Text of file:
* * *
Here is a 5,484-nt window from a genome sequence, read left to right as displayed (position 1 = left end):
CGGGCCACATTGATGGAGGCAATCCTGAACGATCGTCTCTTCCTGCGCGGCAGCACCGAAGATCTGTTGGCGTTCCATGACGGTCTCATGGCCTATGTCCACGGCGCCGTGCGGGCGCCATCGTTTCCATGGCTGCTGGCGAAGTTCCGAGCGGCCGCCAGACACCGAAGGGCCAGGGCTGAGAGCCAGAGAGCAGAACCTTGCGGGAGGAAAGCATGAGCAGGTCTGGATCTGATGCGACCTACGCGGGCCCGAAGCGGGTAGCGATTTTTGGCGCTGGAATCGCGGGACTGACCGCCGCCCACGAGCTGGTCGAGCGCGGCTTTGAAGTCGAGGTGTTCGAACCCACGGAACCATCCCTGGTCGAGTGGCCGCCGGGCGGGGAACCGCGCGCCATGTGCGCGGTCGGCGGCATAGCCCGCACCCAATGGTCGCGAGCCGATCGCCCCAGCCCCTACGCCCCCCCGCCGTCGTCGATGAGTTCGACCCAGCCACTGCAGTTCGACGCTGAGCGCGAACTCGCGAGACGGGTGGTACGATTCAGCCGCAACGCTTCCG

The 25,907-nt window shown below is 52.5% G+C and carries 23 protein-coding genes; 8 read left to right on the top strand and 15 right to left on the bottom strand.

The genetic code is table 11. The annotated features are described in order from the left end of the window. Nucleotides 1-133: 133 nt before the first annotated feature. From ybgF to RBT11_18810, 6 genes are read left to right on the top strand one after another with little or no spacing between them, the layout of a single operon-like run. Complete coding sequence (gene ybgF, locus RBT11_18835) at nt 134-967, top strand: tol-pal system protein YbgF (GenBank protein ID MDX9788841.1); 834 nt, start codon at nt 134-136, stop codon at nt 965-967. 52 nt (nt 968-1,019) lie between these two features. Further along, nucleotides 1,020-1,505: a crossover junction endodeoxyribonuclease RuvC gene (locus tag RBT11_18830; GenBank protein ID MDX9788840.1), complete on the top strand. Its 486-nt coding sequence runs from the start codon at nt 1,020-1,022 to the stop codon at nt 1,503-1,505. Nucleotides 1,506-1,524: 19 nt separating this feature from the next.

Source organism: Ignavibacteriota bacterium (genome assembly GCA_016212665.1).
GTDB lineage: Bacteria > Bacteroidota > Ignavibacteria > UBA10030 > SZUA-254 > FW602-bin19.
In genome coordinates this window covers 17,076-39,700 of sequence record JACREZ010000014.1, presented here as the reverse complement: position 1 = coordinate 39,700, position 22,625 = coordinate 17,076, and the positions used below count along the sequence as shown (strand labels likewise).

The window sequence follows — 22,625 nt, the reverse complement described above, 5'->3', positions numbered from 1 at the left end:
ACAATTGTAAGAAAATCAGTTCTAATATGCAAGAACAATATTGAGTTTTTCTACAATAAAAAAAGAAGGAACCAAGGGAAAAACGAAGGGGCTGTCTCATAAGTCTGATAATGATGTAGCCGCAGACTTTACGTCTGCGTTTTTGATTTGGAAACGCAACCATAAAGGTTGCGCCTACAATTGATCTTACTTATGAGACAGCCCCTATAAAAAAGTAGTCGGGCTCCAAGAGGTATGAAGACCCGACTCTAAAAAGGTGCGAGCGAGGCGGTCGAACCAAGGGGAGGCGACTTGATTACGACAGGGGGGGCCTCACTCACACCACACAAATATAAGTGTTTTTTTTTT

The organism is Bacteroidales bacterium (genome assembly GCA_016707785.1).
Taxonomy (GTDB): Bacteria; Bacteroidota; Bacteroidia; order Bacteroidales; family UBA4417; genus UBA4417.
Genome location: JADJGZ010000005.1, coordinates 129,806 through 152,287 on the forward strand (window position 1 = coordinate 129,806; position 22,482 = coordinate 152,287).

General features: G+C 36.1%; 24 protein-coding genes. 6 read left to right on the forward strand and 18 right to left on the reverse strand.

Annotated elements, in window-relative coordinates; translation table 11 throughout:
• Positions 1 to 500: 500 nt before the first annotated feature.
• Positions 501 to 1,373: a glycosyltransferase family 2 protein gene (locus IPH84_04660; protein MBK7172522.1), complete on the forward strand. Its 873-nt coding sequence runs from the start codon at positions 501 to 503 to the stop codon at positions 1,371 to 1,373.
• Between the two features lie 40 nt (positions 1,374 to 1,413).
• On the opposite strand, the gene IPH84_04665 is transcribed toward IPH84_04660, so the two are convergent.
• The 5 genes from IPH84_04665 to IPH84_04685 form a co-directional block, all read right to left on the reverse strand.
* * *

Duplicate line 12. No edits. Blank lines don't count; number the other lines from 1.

Genome location: JADJGZ010000005.1, coordinates 129,806 through 152,287 on the forward strand (window position 1 = coordinate 129,806; position 22,482 = coordinate 152,287).